The entire world is still reeling from the horrific terrorist attack on two mosques in Christchurch, New Zealand on Friday March 15, 2019. The massacre was carried out by Brent Tarrant, an Australian white supremacist who hated Muslims. The Prime Minister of New Zealand, Scott Morrison, says that Tarrant, 28, is an “extremist, violent, right-wing terrorist.” That much is clear to anyone who observed the news cycles on this horrific event, and is even more so if you heard anything about the rambling, fascist manifesto Tarrant left behind, which read, in part:
“The origins of my language is European, my culture is European, my political beliefs are European, my philosophical beliefs are European, my identity is European and, most importantly, my blood is European.”Al Jazeera
Perhaps the more shocking part of this whole real life nightmare is where Tarrant said he got his ideas from: the American right-wing. Specifically, Candace Owens, a black conservative who this shooter says helped radicalize him. When asked where he got his inspiration, Tarrant says of Owens:
“Yes, the person that has influenced me above all was [US conservative commentator] Candace Owens… Each time she spoke I was stunned by her insights and her own views helped push me further and further into the belief of violence over meekness.”Al Jazeera
Tarrant’s attack left at least 49 people dead, and is clearly fueled by white nationalist ideology. Further, he says an avid Trump supporter was his inspiration. Now, since Candace Owens is black, many people might say that the idea that she would have the ability to inspire white supremacist terrorism is absurd. Not so, though. She, and others like her, actually give cover to these people for this very reason. They suffer from internalized racism, and they allow themselves to be seen as tokens so that white racists can say, “see? We’re not racist. This black person agrees with us.” And that makes these movements all the more dangerous.While it seems that the manifesto, allegedly entitled “The Great Replacement” in reference to the white supremacist conspiracy theory that black and brown people will eradicate the white race, only mentioned Trump as a “renewed symbol of white identity,” there is no doubt Tarrant likes Trump’s white nationalist ideas. That is not to suggest that Trump is in any way responsible directly for this madman’s actions, but it is to suggest that this is a part of a larger pattern.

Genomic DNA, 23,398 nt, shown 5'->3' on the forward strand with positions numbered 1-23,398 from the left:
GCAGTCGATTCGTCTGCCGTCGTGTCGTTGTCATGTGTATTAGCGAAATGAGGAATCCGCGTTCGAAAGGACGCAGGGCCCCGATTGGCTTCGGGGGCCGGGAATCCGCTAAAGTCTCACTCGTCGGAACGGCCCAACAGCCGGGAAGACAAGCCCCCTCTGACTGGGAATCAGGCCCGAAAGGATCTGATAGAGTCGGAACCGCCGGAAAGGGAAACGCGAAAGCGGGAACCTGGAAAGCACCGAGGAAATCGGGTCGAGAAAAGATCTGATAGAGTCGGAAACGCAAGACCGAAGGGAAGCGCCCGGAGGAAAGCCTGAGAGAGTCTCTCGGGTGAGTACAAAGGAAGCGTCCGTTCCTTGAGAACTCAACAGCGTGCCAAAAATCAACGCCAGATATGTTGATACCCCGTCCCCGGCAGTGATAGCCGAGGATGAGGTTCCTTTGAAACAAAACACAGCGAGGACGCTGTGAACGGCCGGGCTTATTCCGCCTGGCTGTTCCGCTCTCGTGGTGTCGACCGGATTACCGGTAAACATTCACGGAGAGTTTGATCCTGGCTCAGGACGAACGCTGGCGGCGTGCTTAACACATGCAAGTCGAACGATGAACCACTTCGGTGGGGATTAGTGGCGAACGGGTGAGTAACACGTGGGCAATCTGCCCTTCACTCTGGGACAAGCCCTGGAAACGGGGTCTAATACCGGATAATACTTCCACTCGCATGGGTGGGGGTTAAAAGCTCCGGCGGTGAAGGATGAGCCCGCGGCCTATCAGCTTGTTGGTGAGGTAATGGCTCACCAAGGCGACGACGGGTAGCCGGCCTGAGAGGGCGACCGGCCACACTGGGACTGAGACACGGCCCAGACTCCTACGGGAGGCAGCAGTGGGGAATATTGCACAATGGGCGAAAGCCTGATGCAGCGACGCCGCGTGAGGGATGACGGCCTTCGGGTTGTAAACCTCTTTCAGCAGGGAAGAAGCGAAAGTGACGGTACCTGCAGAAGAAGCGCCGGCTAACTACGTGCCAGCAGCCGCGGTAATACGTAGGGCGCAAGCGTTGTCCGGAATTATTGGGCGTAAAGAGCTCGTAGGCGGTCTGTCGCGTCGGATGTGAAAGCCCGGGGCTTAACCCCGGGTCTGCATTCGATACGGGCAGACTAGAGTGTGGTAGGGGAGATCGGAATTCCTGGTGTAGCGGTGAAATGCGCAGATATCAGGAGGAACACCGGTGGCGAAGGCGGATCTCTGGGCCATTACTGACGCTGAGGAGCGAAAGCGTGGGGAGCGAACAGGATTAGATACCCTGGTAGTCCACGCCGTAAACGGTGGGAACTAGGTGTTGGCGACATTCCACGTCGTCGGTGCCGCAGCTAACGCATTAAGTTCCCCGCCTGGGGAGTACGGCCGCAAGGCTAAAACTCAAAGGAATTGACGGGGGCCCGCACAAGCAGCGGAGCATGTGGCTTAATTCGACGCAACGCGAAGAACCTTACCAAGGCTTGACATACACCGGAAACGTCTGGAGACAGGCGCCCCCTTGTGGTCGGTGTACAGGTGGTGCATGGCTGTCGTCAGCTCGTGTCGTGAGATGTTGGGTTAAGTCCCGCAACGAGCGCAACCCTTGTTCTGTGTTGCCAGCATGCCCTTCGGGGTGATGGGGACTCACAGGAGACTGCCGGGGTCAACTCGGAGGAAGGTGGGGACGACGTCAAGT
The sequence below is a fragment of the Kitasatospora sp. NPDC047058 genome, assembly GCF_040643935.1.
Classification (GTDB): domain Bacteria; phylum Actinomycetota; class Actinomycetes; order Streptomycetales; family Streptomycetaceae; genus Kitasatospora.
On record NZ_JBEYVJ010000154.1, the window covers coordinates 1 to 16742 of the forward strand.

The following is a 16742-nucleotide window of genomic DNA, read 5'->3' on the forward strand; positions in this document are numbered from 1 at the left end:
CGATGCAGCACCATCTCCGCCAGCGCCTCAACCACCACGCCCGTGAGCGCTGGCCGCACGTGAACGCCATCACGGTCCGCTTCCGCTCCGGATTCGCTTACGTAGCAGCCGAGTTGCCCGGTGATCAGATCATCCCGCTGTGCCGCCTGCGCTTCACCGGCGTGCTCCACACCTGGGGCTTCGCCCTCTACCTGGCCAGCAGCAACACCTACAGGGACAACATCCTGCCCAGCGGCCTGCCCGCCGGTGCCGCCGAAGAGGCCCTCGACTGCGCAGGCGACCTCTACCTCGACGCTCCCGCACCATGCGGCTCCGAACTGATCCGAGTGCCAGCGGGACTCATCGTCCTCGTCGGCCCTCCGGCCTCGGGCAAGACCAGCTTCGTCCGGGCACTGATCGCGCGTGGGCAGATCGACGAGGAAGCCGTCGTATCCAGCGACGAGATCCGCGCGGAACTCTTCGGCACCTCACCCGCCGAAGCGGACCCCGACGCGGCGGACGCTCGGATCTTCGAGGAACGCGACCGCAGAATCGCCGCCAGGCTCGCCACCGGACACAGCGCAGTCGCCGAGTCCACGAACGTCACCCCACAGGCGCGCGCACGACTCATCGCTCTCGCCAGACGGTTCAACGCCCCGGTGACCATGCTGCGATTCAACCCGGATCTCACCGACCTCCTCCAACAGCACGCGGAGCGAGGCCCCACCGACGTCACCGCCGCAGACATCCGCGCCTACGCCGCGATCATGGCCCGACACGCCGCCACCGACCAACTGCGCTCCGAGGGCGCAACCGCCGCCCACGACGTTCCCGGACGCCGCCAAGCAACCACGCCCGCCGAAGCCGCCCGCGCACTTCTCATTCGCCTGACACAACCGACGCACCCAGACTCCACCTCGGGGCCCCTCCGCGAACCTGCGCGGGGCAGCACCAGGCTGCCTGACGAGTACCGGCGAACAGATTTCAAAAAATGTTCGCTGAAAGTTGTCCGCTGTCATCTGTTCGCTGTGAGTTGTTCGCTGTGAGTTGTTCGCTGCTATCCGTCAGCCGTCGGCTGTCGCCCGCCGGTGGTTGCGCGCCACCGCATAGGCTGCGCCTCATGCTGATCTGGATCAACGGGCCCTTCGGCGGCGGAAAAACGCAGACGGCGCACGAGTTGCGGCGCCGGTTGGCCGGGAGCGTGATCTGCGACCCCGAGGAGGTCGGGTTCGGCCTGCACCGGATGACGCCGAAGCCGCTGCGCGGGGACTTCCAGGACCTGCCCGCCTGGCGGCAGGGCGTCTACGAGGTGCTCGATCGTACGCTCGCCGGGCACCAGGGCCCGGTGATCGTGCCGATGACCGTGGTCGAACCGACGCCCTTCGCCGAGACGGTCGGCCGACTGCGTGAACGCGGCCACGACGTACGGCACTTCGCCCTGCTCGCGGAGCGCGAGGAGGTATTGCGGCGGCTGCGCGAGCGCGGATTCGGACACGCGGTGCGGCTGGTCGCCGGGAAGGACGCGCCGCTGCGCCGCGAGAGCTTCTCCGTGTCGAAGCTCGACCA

Aside from a lifetime of unrepentant racism that dates back to the 1970’s – Vox kindly chronicled it – Donald Trump’s entire modern political career has been one big bullhorn to white supremacists everywhere. Of course, there was the fact that Trump became the first presidential candidate to be endorsed by the official newspaper of the Ku Klux Klan. Then, when CNN’s Jake Tapper asked Trump to disavow former Klan Grand Wizard David Duke, he was unable to do so. We have previously detailed more instances of Trump’s racist behavior throughout the years as well.
Most notably – and perhaps most sinister – after the horrific white supremacist violence in Charlottesville, Virginia, Trump made moral equivalency between the neo-Nazis who organized and marched in the violent and deadly “Unite the Right” rally and those who would oppose them. The President insisted that there were, quote, “very fine people” marching in that rally, and that there was blame on both sides. Even worse, the people at the notorious white supremacist online haven, the Daily Stormer, praised Trump’s remarks, saying:
Trump comments were good. He didn’t attack us. He just said the nation should come together. Nothing specific against us.
He said that we need to study why people are so angry, and implied that there was hate… on both sides!
So he implied the antifa are haters.
There was virtually no counter-signaling of us at all.
He said he loves us all.
Also refused to answer a question about White Nationalists supporting him.
No condemnation at all.
When asked to condemn, he just walked out of the room.
Really, really good.
God bless him.
Of course, there was nary a peep from Trump or his White House when it comes to these, and so many more, examples of Presidential flirtations with white nationalism, as well as the indisputable evidence that this faction of society here in American and around the world is inspired and fueled by Donald Trump. However, here are a couple of examples of white supremacists explicitly saying, on record and on video, that they are inspired by Trump, and just why that is true:
Now, in the wake of this latest white supremacist terrorist attack, in which the shooter was clearly and openly inspired by the current American Right movement, of which Trump is the leader, we have a bigger problem than ever on our hands. America has always had an issue with racism; after all it was built on the backs of African American slaves and the genocide of Native Americans. That has never gone away, and it likely never will. However, for the first time in modern history, we have a an open white supremacist in the Oval Office. Of course, the GOP will never, ever admit to what Donald Trump is. They can’t admit to what he is. But, at the end of the day, we all must stand up against this hate, lest it take over the nation once and for all. Trump won’t do it, so we must.